Romantic Life Lessons, Shameless Promotion

The Birthday Wish Candle

Do you keep things? I cerphoto (37)tainly do. It’s a little much. I keep a penny from every year I’ve been on this earth. I’ve saved the embarrassing diaries, sentimental poetry, pictures from every cringeworthy phase, and, yes, all my ticket stubs from Jersey Boys. I still have the shoes I wore all over France in the 80s–they fit but are more a museum piece–and I can’t seem to throw away the notes Sam leaves me, even if they’re scrawled on Post-its. When I clean, I go through these items and cherish fond memories…and my clutter grows.

Speaking of clutter and fond memories, in my book, I describe a birthday wish made during a moment of jadedness. At 41, I had decided to stop dating–but perhaps amp up my romance reading pace. Real-life dating just wasn’t fun anymore. I was dead tired after twenty-five years of dating and heartbreak. Of course, this was when I dared myself to jump even though I was afraid of heights. My birthday wish was that I’d wind up engaged within a year. Talk about fantasy-land! The idea of my settling down seemed ludicrous so I felt comfortable making this wish. Of course, I pocketed the candle then went about my business. As a single gal, I had found the path to Happy–in my own moody way–but what transpired three weeks after the birthday wish only broadened the scope of that happiness. I’m incredibly grateful Sam showed up.

During my spring cleaning–and a little sentimental journey through my wedding album–I found said candle taped inside with a note to myself. I’m learning to let go of some items (like my ticket stub to Anchorman 2), but I’m really glad I kept this candle!

 

Ps. Up until last year, I’d kept all my baby and wisdom teeth, but Sam happened upon them and they’re now gone. (I think)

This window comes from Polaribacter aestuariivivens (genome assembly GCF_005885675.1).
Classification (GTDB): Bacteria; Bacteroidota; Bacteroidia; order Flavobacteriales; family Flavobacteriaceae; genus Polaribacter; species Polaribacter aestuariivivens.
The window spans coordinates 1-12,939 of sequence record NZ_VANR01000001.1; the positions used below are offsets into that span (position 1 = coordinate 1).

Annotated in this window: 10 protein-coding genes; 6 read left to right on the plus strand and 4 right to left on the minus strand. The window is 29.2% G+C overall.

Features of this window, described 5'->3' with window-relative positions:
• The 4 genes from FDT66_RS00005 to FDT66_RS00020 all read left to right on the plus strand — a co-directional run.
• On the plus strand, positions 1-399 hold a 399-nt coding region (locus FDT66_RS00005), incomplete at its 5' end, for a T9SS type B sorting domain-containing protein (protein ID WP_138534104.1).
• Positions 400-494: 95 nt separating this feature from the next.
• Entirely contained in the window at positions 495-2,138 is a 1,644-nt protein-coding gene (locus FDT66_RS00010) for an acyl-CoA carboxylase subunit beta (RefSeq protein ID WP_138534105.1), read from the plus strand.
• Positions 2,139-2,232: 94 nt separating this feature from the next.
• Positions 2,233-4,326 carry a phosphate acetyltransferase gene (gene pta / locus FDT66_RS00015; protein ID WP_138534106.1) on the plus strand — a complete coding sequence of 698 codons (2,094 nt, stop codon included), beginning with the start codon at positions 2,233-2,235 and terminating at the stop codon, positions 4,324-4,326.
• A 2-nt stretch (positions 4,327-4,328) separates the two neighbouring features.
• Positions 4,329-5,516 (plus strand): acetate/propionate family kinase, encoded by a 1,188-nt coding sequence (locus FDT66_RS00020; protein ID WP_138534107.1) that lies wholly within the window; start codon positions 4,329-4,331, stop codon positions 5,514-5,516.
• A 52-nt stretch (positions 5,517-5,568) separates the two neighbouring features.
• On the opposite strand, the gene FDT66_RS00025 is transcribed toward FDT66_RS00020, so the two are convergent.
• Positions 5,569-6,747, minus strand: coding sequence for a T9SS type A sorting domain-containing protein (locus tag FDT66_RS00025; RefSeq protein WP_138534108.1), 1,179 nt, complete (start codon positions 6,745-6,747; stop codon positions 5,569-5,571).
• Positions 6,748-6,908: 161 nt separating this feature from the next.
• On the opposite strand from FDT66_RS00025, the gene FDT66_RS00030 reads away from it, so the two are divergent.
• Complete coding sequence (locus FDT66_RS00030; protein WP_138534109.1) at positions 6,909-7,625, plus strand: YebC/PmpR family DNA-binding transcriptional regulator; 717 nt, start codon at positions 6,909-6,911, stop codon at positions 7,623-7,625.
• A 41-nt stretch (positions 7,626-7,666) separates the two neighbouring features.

Romantic Suspense, Uncategorized, Writing Tips

Some Things I Love in a Romance Novel

Where have I been? Well, let’s just say that Sandy delayed me from posting. Oh, it’s so romantic to live like olden times, burn candles and play Scrabble. Sure, for a night or two, but not five. It wasn’t that fun, except when I went to see a certain Broadway show for the 4th time. My heart goes out to those still suffering from the storm’s aftermath. I got off easy and count my blessings that we were just mildly annoyed.

As promised, back to what I love in romance novels:

Really messed up characters. One author asked me if she could make her hero suicidal and I thought, COOL! I realize this is a serious issue, but if you can show your character overcoming a tremendous obstacle, I’ll cry buckets and vote him/her into office.

Sweet or hot? I edit sweet, mild and hot stories. I guess I appreciate sweeter stories because if you can relay emotion and romance without the sheet-tangling, I’m impressed. Then again, one of my authors had a great opening seduction scene that thoroughly wowed me. So, I know nothing. Romance novels do need to convey a strong connection between the characters. If you’re not used to writing love scenes, I suggest practice. But if you really object to writing them, that’s okay and you should research what lines carry sweeter stories.

Setting description. I work in an office all day and like to see the places the hero and heroine go.

Feminism runs in my blood, but I love a good boss-secretary romance! She’s naive and little awkward, but earnest and good at office work. Yes, I love this woman and I adore office work, too. She’s ripe for the repressed adoration of a take-charge boss.

Food descriptions: This is a new thing since discovering the Food network. Strange since I don’t cook, but if you can describe a meal (omitting the “garden salad” and “crusty bread”), it adds some color to the scene and usually compels a voyage to Starbucks for the chocolate covered graham crackers.

Don’t you love chemistry so good you forget what the story’s about? I’m reading one now. The characters are amazing, their interaction intense. The romance is one long scene and I can’t stop turning the pages. What are they doing? Practically nothing.

Bad girls can be a hoot, especially if you can identify with the heroine. She does something bad you dream of doing, only she gets away with it, often–like Emily Giffin’s Darcy character. A bad girl doesn’t need to have tattoos or a leather jacket. She’s just kinda bad, but you love her anyway.

I enjoy being shocked, traumatized and scared (not in real life!). This is evident in my television choices: A Haunting…, Sons of Anarchy, Prison Break, The Shield, Homeland, Dexter, Snapped, Deadly Women, and some Cupcake Wars/Real Housewives of Beverly Hills to balance my mentals.

High school reunion stories are fun.

Plain Janes rule. But if your heroine is a glamazon, that’s okay too. Just give her some flaws. Can we the reader relate to her?

I have many more “loves” for my list, but these are just a few…